It is this strategic input that enables us to provide an effective design solution to the clients business and not merely a decorative art piece.

  1. Design scope

The scope outlines the general aims and goals of the project design and lists the major deliverables and milestones.  Project scope management plan is a planning tool that documents how the project team will go about defining project scope, how the work breakdown structure will be developed, how changes to scope will be controlled, and how the work of the project will be verified and accepted. This document is important because it keeps everyone on their proverbial ‘side of the fence’. It contains the following crucial elements:

  • The project scope statement contains a detailed description of the project deliverables.
  • A process for creating the work breakdown structure (WBS). The WBS further defines the work of the project (as defined in the scope statement) by breaking down the deliverables into smaller pieces of work.
  • A definition of how the deliverables will be verified for accuracy and the process used for accepting deliverables.
  • A description of the process for controlling scope change requests, including the procedure for requesting changes and how to obtain a change request form.

 

  1. Logo vs. Brand

According to creative bloq, a great logo works as a reminder of a company or product, for designers they represent the challenge of encapsulating a client’s essence into a single graphic.

What a logo design isn’t, though, is branding. While the logo is usually the stand-out part of a brand, there’s much more to branding than a logo. A good brand identity is carefully built out of a number of elements, and the logo will reflect these elements and work within the brand system.

But creating or refreshing a brand can be a massive undertaking, involving a deep understanding of the brand’s personality, how it’s perceived, its history and function and much more.

  1. Resolution: DPI vs. PPI

Resolution is a measure of dots per inch (DPI) for printed works and pixels per inch (PPI) for digital work. If the resolution of an image is too low, your final product will come out looking grainy or pixelated. Even if you’re smart phone shoots 41 megapixels, trust your designer if he or she says the image won’t work (Rebecca Swift).

  1. Typography

This is the art of using typefaces to communicate. This skill encompasses both the typefaces and the negative space surrounding them. Typeface research is a process that takes up a lot of time during the design especially of logos and brands because the font selected sets the ‘mood’ and ‘feel’ for your brand.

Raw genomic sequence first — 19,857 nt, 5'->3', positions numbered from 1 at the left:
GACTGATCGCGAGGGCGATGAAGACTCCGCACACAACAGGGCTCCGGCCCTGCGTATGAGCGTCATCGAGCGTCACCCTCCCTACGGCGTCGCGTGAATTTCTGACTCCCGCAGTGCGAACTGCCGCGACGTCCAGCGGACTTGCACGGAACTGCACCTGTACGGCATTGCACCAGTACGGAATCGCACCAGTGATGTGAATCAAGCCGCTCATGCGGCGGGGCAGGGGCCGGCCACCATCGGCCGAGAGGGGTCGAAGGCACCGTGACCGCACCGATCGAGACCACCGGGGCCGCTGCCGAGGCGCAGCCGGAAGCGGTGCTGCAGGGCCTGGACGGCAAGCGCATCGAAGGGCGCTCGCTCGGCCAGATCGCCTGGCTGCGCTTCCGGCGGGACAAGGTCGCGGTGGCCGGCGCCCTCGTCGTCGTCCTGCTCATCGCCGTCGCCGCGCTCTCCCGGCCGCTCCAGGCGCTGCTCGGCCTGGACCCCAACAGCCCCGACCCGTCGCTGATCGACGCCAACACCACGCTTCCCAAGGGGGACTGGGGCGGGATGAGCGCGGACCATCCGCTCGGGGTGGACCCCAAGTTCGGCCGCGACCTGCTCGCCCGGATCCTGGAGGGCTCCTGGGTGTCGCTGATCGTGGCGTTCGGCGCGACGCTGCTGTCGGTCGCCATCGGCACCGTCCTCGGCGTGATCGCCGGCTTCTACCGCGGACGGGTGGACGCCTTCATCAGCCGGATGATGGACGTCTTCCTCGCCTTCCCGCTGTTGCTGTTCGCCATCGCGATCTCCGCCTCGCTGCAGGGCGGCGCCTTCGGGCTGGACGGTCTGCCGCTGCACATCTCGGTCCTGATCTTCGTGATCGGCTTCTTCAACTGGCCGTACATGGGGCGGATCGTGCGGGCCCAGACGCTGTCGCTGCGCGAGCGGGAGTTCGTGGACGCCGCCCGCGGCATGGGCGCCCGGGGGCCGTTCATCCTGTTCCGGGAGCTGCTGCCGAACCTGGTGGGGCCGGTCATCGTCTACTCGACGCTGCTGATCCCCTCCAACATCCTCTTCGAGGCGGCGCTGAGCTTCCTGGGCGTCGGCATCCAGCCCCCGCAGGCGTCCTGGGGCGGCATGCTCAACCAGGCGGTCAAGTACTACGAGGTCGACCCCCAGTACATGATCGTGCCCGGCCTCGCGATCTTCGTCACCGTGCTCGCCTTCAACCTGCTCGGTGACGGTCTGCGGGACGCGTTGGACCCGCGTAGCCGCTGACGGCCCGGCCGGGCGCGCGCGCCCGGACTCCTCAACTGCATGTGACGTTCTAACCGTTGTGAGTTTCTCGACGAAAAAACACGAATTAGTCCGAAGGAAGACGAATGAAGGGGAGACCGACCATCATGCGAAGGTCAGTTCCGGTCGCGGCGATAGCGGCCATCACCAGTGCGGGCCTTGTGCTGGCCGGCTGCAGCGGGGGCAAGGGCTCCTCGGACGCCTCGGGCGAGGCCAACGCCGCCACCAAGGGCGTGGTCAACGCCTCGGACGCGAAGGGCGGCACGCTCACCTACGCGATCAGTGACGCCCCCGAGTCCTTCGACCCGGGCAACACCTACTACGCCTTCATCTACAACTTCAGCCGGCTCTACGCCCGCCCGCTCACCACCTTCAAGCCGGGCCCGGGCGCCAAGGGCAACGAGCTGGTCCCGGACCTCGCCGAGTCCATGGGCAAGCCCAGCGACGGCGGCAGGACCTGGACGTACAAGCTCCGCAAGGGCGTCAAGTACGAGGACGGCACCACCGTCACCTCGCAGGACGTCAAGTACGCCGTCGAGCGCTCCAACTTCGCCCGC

You will want to know something about fonts because the two convey different feelings. Serif fonts have a line crossing the ending of a stroke and are sometimes described as having “wings” and “tips.” Serif fonts like Times New Roman make printed materials easier to read but can be difficult to read in online body copy.

 

Corporate gift giving in Kenya, a seasonal trend

In order to remain competitive in the marketplace and recognize employees, clients and vendors, gift giving is a great way to build strong and lasting business relationships, foster trust and loyalty and for staying ‘top-of-mind’ with your clients. It’s your company’s way of showing its clients and partners that you truly appreciate them in a genuinely thoughtful way.

Nairobi end of year corporate gift giving has always had a typical aspect to it. Anyone who has worked in a large office has likely experienced the influx of calendars and diaries and pens and all manner of branded items from The Company’s suppliers. We have established that all these items have their place despite their generic nature – any manner of token that expresses appreciation and gratitude and that is put to daily use by employees goes a long way in making an impression. So feel free to create calendars, diaries, notepads, t-shirts, caps, pens, umbrellas, flash disks and mugs. Keeping your brand top-of-the mind is a brand awareness tool that still works.

This year, set yourself apart from the pack and keep yourself top of mind by giving your 2015 gift in 2016. Check out our four tips to keep you differentiated this season:

  1. Timing: Find out when your client will be coming back from their end year holiday whether January or February and have their gift waiting on their desk on the day they report.